- Protection des cultures, construction de la nature: Agriculture, foresterie et entomologie au Canada, 1884-1959
In Protection des cultures, Stéphane Castonguay presents an ode to governmental scientific research. He chronicles the evolution of economic entomology during its formative years in Canada and argues that, contrary to the prevailing conception, it made profound contributions to the development of scientific research and the training of researchers – two functions normally attributed only to those in our universities. His appeal will stimulate an enthusiastic response from fans of the history of science, but a much meeker one from those whose interests are more general.
Castonguay provides a comprehensive institutional history of Canada's entomological service based on a careful reading of primary (mostly Department of Agriculture records) and secondary sources. Starting from the appointment of James Fletcher as the country's first entomologist in the Dominion Department of Agriculture in 1884, Castonguay divides the service's evolution over the next seven decades into two eras during which the entomologists' main focus shifted dramatically. Prior to 1938, [End Page 118] these insect specialists – many of whom were self-taught – were engaged primarily in developing control methods against infestations that were wreaking havoc in the country's most important orchards, fields, and forests.
Castonguay asserts that the turning point for the federal insect specialists was the creation of the Division of Entomology in the Department of Agriculture's Science Service just before the Second World War. Henceforth their focus became fundamental scientific research, exploring realms such as the physiology and ecology of insects, and borrowing increasingly from the life sciences to explain entomological phenomena. A radical transformation was the result. Insects like the grey worm morphed from representing strictly noxious insects in the field to biological models in complex laboratory studies. Moreover, the service enjoyed exponential growth in the buoyant era of postwar reconstruction. The Canadian government established a string of labs across the country and hired an extensive corps of highly trained scientists whose impressive postgraduate credentials dwarfed those of their pioneering predecessors. Furthermore, Castonguay contends that, in carrying out their work, the entomologists enjoyed a remarkable degree of autonomy, as they were essentially free to pursue their own research interests. This point was central to what Castonguay describes as the process of 'fondamentalisation' of this applied science.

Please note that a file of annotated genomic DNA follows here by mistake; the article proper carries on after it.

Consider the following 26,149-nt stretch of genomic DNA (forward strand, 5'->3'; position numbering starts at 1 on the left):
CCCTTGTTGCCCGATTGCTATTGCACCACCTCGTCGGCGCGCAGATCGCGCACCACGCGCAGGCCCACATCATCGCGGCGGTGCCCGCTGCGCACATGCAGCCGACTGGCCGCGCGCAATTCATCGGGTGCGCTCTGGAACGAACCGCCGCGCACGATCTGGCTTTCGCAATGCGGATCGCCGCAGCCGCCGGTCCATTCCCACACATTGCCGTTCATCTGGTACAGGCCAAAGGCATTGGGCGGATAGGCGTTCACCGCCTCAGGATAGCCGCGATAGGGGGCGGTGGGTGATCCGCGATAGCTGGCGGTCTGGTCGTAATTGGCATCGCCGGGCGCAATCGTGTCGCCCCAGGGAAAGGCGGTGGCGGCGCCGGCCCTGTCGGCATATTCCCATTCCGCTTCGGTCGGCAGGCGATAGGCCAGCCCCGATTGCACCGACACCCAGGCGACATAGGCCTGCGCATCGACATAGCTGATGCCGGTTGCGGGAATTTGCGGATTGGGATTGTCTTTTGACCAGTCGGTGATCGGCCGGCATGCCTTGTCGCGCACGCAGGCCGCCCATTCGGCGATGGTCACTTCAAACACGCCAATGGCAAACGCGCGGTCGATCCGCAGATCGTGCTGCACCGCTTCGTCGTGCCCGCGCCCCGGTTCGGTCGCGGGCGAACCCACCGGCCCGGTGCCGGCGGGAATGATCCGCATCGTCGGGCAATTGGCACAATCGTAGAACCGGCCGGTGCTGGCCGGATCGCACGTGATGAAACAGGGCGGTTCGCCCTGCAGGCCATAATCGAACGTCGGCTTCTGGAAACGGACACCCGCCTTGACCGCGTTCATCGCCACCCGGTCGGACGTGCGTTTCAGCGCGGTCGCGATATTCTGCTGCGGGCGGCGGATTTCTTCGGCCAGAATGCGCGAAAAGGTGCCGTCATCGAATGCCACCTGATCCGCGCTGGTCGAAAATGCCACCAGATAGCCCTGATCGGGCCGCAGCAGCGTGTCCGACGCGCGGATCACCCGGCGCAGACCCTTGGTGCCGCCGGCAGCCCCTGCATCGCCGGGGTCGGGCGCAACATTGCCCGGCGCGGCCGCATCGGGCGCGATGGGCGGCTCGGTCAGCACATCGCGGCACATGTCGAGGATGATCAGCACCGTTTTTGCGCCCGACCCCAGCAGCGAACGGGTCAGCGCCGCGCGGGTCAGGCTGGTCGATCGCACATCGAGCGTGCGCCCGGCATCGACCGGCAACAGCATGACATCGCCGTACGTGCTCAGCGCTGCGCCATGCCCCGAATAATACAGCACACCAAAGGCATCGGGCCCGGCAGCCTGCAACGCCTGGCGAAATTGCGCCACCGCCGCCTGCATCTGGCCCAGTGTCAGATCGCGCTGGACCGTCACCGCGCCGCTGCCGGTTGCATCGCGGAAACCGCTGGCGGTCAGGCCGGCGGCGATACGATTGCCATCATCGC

While his account of the rise of the entomological bureaucracy is thorough, this quality is a source of strength and weakness. Castonguay's desire to fill the lacuna left by science historians who have generally ignored le laboratoire publique and pay homage to the federal scientific bureaucracy causes him to surfeit the book with detail. For example, the author devotes significant space to chronicling everything from the names of the persons whom the government hired as entomologists to the titles of their graduate theses in an apparent attempt to validate their contributions. A few poignant examples would have made this point more effectively.
Castonguay also tends to exaggerate the autonomy the entomologists enjoyed in their research work (although he recognizes the limitations of his argument in the conclusion). The raison d'être for the entomological bureaucracy was the fact that commercial farming and forestry were the mainstay of the Canadian economy during the period being examined. Scientists in the laboratories in places like Sault Ste Marie were 'free' to pursue their own research interests, but only as long as their projects related – however tangentially – to some aspect of Canadian economic entomology. Castonguay's treatment of this issue compels the reader to consider it in terms of the classic conundrum involving the chicken and [End Page 119] the egg, or in this case, the adult and the larva: Did the entomologists really have the freedom to pursue their interests, which just happened to deal with the most pressing entomological issues of the day, or did the Canadian government simply hire entomologists because they were experts in a field that was germane to a pressing issue involving agricultural or forest production?
This is a minutely detailed account...